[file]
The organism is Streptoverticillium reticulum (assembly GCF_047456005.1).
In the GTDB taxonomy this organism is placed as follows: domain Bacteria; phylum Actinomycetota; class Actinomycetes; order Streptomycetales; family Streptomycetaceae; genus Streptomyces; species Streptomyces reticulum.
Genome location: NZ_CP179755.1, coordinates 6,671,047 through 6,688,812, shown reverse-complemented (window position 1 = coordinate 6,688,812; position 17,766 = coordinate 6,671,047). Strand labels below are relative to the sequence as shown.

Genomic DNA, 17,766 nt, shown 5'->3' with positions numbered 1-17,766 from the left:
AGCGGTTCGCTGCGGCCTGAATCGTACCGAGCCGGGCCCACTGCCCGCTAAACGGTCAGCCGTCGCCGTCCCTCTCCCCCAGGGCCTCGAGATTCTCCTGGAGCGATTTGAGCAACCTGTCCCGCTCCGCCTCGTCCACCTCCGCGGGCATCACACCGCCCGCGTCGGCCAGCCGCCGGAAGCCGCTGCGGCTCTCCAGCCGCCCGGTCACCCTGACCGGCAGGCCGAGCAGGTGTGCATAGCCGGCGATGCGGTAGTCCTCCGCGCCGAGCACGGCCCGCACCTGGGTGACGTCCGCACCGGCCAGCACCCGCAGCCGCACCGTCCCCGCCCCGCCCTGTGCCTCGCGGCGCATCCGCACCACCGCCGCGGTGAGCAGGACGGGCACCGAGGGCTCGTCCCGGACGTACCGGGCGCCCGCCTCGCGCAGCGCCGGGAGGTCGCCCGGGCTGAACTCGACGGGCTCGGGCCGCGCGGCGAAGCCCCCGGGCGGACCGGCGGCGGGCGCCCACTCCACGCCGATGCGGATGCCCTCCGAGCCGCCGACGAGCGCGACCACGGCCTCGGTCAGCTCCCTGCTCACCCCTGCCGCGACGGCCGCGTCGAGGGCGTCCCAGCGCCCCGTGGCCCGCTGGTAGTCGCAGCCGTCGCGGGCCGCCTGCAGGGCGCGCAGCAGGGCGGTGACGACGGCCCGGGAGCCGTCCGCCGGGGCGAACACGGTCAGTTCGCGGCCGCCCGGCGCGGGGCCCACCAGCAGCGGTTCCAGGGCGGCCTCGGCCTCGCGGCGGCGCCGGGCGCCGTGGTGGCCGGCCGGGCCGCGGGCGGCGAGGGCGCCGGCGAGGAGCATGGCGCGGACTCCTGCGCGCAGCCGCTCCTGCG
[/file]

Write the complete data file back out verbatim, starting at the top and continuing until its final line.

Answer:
The organism is Streptoverticillium reticulum (assembly GCF_047456005.1).
In the GTDB taxonomy this organism is placed as follows: domain Bacteria; phylum Actinomycetota; class Actinomycetes; order Streptomycetales; family Streptomycetaceae; genus Streptomyces; species Streptomyces reticulum.
Genome location: NZ_CP179755.1, coordinates 6,671,047 through 6,688,812, shown reverse-complemented (window position 1 = coordinate 6,688,812; position 17,766 = coordinate 6,671,047). Strand labels below are relative to the sequence as shown.

Genomic DNA, 17,766 nt, shown 5'->3' with positions numbered 1-17,766 from the left:
AGCGGTTCGCTGCGGCCTGAATCGTACCGAGCCGGGCCCACTGCCCGCTAAACGGTCAGCCGTCGCCGTCCCTCTCCCCCAGGGCCTCGAGATTCTCCTGGAGCGATTTGAGCAACCTGTCCCGCTCCGCCTCGTCCACCTCCGCGGGCATCACACCGCCCGCGTCGGCCAGCCGCCGGAAGCCGCTGCGGCTCTCCAGCCGCCCGGTCACCCTGACCGGCAGGCCGAGCAGGTGTGCATAGCCGGCGATGCGGTAGTCCTCCGCGCCGAGCACGGCCCGCACCTGGGTGACGTCCGCACCGGCCAGCACCCGCAGCCGCACCGTCCCCGCCCCGCCCTGTGCCTCGCGGCGCATCCGCACCACCGCCGCGGTGAGCAGGACGGGCACCGAGGGCTCGTCCCGGACGTACCGGGCGCCCGCCTCGCGCAGCGCCGGGAGGTCGCCCGGGCTGAACTCGACGGGCTCGGGCCGCGCGGCGAAGCCCCCGGGCGGACCGGCGGCGGGCGCCCACTCCACGCCGATGCGGATGCCCTCCGAGCCGCCGACGAGCGCGACCACGGCCTCGGTCAGCTCCCTGCTCACCCCTGCCGCGACGGCCGCGTCGAGGGCGTCCCAGCGCCCCGTGGCCCGCTGGTAGTCGCAGCCGTCGCGGGCCGCCTGCAGGGCGCGCAGCAGGGCGGTGACGACGGCCCGGGAGCCGTCCGCCGGGGCGAACACGGTCAGTTCGCGGCCGCCCGGCGCGGGGCCCACCAGCAGCGGTTCCAGGGCGGCCTCGGCCTCGCGGCGGCGCCGGGCGCCGTGGTGGCCGGCCGGGCCGCGGGCGGCGAGGGCGCCGGCGAGGAGCATGGCGCGGACTCCTGCGCGCAGCCGCTCCTGCG